Globalstar Launches Ambitious Plans

By | April 19, 2004 | Feature

San Jose, Calif.-based Globalstar’s emergence from Chapter 11 protection last week offers new promise for the once debt-laden company to unlock the full value of its satellite- phone technology to create a profitable business.

Part of the optimism stems from the commitment Globalstar has from its new controlling shareholder, Thermo Capital Partners, a private equity company that offers hands-on management attention and sizable financial resources to its assorted investments.

Thermo Capital, co-headquartered in New Orleans and Denver, formally acquired the main business operations and assets of Globalstar last Thursday, and it quickly announced the business-building initiatives aimed at ensuring the satellite communications service’s long-term financial stability, fueling its growth, and expanding into homeland security and other new vertical markets.

Thermo Capital acquired 81.25 percent of the newly formed Globalstar company in exchange for an investment of $43 million. The remaining 18.75 percent of Globalstar’s equity goes to the creditors of the original company, called Globalstar L.P.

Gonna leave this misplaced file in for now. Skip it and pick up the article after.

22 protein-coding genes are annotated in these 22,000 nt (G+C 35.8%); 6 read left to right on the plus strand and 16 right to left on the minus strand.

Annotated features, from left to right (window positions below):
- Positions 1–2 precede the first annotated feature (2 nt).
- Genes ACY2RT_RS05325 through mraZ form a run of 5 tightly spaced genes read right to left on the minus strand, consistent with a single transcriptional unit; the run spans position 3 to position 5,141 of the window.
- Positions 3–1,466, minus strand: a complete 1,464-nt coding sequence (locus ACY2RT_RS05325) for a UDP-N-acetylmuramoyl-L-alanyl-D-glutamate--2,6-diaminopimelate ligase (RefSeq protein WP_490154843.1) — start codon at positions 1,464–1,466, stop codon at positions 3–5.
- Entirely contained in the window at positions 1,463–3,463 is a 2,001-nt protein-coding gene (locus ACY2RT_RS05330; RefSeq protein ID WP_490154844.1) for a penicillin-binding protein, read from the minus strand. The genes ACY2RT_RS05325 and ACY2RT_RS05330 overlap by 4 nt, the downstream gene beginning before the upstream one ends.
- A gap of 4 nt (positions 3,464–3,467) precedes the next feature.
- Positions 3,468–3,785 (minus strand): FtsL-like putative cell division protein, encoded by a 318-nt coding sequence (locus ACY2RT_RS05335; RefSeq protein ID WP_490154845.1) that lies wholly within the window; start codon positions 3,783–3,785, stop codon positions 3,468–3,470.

Qualcomm [QCOM], a bondholder in the original Globalstar, will hold more than a 6-percent interest in the new company, said Jim Lynch, a managing director at Thermo Capital, who added officials from the San Diego-based wireless services company were helpful in the transaction process.

As a private investment group with more than 20 years of experience, Thermo Capital has managed, developed and turned around businesses involved in telecommunications, energy, real estate and other industries. Although Thermo Partners typically takes a direct role in providing management assistance with its ventures, Globalstar President Tony Navarra will remain at his post.

Thermo Capital’s top officials said in a conference call Thursday their firm takes a long-term approach to investing that involves buying and holding companies with high potential. In contrast, venture-capital funds tend look to for their investments to pay off handsomely within three to five years before selling. Thermo Capital’s differing strategy is reflected by its plan to fund the completion of the construction and the launch of eight new satellites to enhance the system as soon as late 2005 or 2006. The revamped Globalstar also would open a new Florida gateway to enhance its Caribbean service. In addition, it is preparing to introduce upgraded products and services to expand its data capabilities and to establish a new gateway in Alaska to support cargo and fishing vessels.